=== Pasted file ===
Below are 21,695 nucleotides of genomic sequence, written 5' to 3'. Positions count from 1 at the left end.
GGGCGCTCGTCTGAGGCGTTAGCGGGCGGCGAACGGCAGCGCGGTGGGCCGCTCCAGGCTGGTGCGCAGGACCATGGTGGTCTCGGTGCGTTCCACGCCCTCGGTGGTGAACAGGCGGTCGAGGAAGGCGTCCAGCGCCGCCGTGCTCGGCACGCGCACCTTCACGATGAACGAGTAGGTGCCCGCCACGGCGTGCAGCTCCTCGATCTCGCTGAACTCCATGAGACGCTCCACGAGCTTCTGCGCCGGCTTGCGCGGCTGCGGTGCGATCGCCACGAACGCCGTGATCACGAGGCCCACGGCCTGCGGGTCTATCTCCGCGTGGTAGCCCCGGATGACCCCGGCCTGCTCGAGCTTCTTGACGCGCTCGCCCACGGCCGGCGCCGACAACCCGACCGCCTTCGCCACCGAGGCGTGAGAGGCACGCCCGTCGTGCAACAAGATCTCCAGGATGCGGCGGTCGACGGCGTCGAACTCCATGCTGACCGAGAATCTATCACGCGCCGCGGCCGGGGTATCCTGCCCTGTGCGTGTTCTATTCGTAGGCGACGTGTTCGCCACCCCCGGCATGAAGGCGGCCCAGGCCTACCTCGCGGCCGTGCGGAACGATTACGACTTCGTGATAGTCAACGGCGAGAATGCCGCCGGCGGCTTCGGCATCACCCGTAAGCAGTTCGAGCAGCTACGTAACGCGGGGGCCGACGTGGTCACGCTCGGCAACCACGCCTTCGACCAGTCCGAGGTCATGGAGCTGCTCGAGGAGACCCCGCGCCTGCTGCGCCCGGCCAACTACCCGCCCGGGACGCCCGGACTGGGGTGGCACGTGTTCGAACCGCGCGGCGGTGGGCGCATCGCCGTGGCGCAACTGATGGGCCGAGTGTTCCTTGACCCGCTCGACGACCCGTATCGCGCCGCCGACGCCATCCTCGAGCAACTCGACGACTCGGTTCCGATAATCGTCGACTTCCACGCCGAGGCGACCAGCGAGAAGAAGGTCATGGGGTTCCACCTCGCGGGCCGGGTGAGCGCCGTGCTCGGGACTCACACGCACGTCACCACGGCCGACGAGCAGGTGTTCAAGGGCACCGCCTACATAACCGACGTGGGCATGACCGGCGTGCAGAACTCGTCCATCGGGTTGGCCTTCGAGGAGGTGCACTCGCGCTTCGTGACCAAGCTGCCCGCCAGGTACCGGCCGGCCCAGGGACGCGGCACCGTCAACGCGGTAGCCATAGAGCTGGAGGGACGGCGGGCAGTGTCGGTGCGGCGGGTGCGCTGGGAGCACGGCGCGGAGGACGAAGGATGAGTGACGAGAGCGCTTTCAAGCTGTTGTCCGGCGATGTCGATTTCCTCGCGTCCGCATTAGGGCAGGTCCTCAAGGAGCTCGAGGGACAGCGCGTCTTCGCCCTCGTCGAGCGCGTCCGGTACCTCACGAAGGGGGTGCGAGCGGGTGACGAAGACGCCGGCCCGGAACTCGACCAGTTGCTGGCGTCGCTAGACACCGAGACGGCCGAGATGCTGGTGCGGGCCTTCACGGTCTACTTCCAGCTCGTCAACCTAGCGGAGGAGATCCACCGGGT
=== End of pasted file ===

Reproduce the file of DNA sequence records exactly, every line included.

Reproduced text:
Below are 21,695 nucleotides of genomic sequence, written 5' to 3'. Positions count from 1 at the left end.
GGGCGCTCGTCTGAGGCGTTAGCGGGCGGCGAACGGCAGCGCGGTGGGCCGCTCCAGGCTGGTGCGCAGGACCATGGTGGTCTCGGTGCGTTCCACGCCCTCGGTGGTGAACAGGCGGTCGAGGAAGGCGTCCAGCGCCGCCGTGCTCGGCACGCGCACCTTCACGATGAACGAGTAGGTGCCCGCCACGGCGTGCAGCTCCTCGATCTCGCTGAACTCCATGAGACGCTCCACGAGCTTCTGCGCCGGCTTGCGCGGCTGCGGTGCGATCGCCACGAACGCCGTGATCACGAGGCCCACGGCCTGCGGGTCTATCTCCGCGTGGTAGCCCCGGATGACCCCGGCCTGCTCGAGCTTCTTGACGCGCTCGCCCACGGCCGGCGCCGACAACCCGACCGCCTTCGCCACCGAGGCGTGAGAGGCACGCCCGTCGTGCAACAAGATCTCCAGGATGCGGCGGTCGACGGCGTCGAACTCCATGCTGACCGAGAATCTATCACGCGCCGCGGCCGGGGTATCCTGCCCTGTGCGTGTTCTATTCGTAGGCGACGTGTTCGCCACCCCCGGCATGAAGGCGGCCCAGGCCTACCTCGCGGCCGTGCGGAACGATTACGACTTCGTGATAGTCAACGGCGAGAATGCCGCCGGCGGCTTCGGCATCACCCGTAAGCAGTTCGAGCAGCTACGTAACGCGGGGGCCGACGTGGTCACGCTCGGCAACCACGCCTTCGACCAGTCCGAGGTCATGGAGCTGCTCGAGGAGACCCCGCGCCTGCTGCGCCCGGCCAACTACCCGCCCGGGACGCCCGGACTGGGGTGGCACGTGTTCGAACCGCGCGGCGGTGGGCGCATCGCCGTGGCGCAACTGATGGGCCGAGTGTTCCTTGACCCGCTCGACGACCCGTATCGCGCCGCCGACGCCATCCTCGAGCAACTCGACGACTCGGTTCCGATAATCGTCGACTTCCACGCCGAGGCGACCAGCGAGAAGAAGGTCATGGGGTTCCACCTCGCGGGCCGGGTGAGCGCCGTGCTCGGGACTCACACGCACGTCACCACGGCCGACGAGCAGGTGTTCAAGGGCACCGCCTACATAACCGACGTGGGCATGACCGGCGTGCAGAACTCGTCCATCGGGTTGGCCTTCGAGGAGGTGCACTCGCGCTTCGTGACCAAGCTGCCCGCCAGGTACCGGCCGGCCCAGGGACGCGGCACCGTCAACGCGGTAGCCATAGAGCTGGAGGGACGGCGGGCAGTGTCGGTGCGGCGGGTGCGCTGGGAGCACGGCGCGGAGGACGAAGGATGAGTGACGAGAGCGCTTTCAAGCTGTTGTCCGGCGATGTCGATTTCCTCGCGTCCGCATTAGGGCAGGTCCTCAAGGAGCTCGAGGGACAGCGCGTCTTCGCCCTCGTCGAGCGCGTCCGGTACCTCACGAAGGGGGTGCGAGCGGGTGACGAAGACGCCGGCCCGGAACTCGACCAGTTGCTGGCGTCGCTAGACACCGAGACGGCCGAGATGCTGGTGCGGGCCTTCACGGTCTACTTCCAGCTCGTCAACCTAGCGGAGGAGATCCACCGGGT